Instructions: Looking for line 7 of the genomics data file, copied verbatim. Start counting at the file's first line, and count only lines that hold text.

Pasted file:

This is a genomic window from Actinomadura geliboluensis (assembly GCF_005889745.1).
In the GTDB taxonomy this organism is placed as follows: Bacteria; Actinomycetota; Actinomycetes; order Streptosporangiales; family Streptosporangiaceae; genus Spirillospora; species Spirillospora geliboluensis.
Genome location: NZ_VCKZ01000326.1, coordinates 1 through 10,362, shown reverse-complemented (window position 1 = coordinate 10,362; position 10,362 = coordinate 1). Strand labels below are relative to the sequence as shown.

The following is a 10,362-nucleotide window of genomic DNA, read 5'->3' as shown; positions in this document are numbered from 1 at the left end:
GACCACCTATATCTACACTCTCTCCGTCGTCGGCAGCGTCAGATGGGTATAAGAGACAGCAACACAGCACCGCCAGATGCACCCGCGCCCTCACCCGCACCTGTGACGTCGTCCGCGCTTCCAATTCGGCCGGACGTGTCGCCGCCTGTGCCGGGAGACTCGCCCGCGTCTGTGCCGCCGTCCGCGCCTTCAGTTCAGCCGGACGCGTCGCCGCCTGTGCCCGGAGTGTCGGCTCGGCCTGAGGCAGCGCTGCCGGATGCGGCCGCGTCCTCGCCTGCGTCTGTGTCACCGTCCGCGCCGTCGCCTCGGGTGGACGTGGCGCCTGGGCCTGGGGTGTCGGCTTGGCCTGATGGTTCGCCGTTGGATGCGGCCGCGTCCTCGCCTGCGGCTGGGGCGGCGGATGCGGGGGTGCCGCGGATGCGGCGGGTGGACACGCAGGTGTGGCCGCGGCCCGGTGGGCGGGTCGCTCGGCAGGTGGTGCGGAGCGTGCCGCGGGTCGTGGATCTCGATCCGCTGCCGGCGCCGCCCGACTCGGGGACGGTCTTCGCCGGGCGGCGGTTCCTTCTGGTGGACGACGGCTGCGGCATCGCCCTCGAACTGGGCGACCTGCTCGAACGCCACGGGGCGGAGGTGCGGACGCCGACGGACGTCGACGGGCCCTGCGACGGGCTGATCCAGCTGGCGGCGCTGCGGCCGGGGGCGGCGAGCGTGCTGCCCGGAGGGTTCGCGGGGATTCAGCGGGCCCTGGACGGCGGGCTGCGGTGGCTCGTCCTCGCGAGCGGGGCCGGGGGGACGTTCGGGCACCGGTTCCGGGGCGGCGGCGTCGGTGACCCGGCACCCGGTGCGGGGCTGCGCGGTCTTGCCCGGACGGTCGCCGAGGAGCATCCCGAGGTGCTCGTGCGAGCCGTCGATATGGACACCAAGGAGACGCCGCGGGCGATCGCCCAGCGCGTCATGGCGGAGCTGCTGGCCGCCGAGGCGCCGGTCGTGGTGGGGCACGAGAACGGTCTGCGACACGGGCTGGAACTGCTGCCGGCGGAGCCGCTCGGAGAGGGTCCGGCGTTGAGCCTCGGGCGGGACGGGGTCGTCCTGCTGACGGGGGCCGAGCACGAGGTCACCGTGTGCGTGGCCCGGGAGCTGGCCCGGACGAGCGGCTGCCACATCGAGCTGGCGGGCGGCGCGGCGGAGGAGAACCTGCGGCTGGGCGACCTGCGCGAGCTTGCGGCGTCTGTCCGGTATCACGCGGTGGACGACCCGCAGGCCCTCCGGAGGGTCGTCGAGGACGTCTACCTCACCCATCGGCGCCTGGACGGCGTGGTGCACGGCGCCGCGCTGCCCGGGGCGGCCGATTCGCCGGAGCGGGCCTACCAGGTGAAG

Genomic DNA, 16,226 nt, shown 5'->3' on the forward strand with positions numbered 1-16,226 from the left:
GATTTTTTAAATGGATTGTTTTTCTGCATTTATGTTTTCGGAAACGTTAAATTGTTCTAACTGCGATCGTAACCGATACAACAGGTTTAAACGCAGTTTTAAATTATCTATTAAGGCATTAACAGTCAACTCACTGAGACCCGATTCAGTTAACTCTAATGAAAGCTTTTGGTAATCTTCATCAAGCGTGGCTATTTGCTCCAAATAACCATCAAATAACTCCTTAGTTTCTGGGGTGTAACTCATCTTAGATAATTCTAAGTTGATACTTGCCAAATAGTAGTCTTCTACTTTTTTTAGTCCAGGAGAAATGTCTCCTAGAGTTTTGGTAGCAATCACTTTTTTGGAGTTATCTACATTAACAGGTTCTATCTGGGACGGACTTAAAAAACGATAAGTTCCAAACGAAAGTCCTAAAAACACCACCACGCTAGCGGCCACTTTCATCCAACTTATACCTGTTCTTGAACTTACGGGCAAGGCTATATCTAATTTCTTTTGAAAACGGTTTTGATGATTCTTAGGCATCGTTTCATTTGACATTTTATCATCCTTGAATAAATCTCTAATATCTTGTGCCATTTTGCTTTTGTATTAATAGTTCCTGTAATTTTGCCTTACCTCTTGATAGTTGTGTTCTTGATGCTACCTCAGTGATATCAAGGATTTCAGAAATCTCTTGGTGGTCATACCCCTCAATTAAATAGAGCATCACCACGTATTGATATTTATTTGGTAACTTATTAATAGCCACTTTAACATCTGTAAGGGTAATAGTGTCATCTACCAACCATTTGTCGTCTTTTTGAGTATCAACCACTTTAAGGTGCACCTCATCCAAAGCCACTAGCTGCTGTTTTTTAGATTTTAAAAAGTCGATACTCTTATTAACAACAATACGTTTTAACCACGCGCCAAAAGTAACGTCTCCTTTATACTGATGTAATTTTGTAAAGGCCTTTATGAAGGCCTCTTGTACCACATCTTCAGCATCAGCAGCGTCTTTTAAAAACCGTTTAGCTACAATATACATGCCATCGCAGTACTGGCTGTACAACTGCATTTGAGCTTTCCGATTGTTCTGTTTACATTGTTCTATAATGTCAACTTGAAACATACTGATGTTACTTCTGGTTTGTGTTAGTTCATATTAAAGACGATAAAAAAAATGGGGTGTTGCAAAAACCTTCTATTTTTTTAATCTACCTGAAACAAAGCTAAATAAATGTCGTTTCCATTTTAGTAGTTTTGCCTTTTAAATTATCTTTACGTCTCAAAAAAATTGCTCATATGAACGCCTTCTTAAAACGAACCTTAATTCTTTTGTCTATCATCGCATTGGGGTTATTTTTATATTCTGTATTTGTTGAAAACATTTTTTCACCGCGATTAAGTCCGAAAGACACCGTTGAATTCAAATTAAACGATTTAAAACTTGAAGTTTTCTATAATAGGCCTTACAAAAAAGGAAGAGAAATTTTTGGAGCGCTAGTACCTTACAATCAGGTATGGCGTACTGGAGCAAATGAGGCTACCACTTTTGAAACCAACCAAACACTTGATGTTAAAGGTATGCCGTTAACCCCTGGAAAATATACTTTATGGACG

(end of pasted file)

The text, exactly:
GATTTTTTAAATGGATTGTTTTTCTGCATTTATGTTTTCGGAAACGTTAAATTGTTCTAACTGCGATCGTAACCGATACAACAGGTTTAAACGCAGTTTTAAATTATCTATTAAGGCATTAACAGTCAACTCACTGAGACCCGATTCAGTTAACTCTAATGAAAGCTTTTGGTAATCTTCATCAAGCGTGGCTATTTGCTCCAAATAACCATCAAATAACTCCTTAGTTTCTGGGGTGTAACTCATCTTAGATAATTCTAAGTTGATACTTGCCAAATAGTAGTCTTCTACTTTTTTTAGTCCAGGAGAAATGTCTCCTAGAGTTTTGGTAGCAATCACTTTTTTGGAGTTATCTACATTAACAGGTTCTATCTGGGACGGACTTAAAAAACGATAAGTTCCAAACGAAAGTCCTAAAAACACCACCACGCTAGCGGCCACTTTCATCCAACTTATACCTGTTCTTGAACTTACGGGCAAGGCTATATCTAATTTCTTTTGAAAACGGTTTTGATGATTCTTAGGCATCGTTTCATTTGACATTTTATCATCCTTGAATAAATCTCTAATATCTTGTGCCATTTTGCTTTTGTATTAATAGTTCCTGTAATTTTGCCTTACCTCTTGATAGTTGTGTTCTTGATGCTACCTCAGTGATATCAAGGATTTCAGAAATCTCTTGGTGGTCATACCCCTCAATTAAATAGAGCATCACCACGTATTGATATTTATTTGGTAACTTATTAATAGCCACTTTAACATCTGTAAGGGTAATAGTGTCATCTACCAACCATTTGTCGTCTTTTTGAGTATCAACCACTTTAAGGTGCACCTCATCCAAAGCCACTAGCTGCTGTTTTTTAGATTTTAAAAAGTCGATACTCTTATTAACAACAATACGTTTTAACCACGCGCCAAAAGTAACGTCTCCTTTATACTGATGTAATTTTGTAAAGGCCTTTATGAAGGCCTCTTGTACCACATCTTCAGCATCAGCAGCGTCTTTTAAAAACCGTTTAGCTACAATATACATGCCATCGCAGTACTGGCTGTACAACTGCATTTGAGCTTTCCGATTGTTCTGTTTACATTGTTCTATAATGTCAACTTGAAACATACTGATGTTACTTCTGGTTTGTGTTAGTTCATATTAAAGACGATAAAAAAAATGGGGTGTTGCAAAAACCTTCTATTTTTTTAATCTACCTGAAACAAAGCTAAATAAATGTCGTTTCCATTTTAGTAGTTTTGCCTTTTAAATTATCTTTACGTCTCAAAAAAATTGCTCATATGAACGCCTTCTTAAAACGAACCTTAATTCTTTTGTCTATCATCGCATTGGGGTTATTTTTATATTCTGTATTTGTTGAAAACATTTTTTCACCGCGATTAAGTCCGAAAGACACCGTTGAATTCAAATTAAACGATTTAAAACTTGAAGTTTTCTATAATAGGCCTTACAAAAAAGGAAGAGAAATTTTTGGAGCGCTAGTACCTTACAATCAGGTATGGCGTACTGGAGCAAATGAGGCTACCACTTTTGAAACCAACCAAACACTTGATGTTAAAGGTATGCCGTTAACCCCTGGAAAATATACTTTATGGACG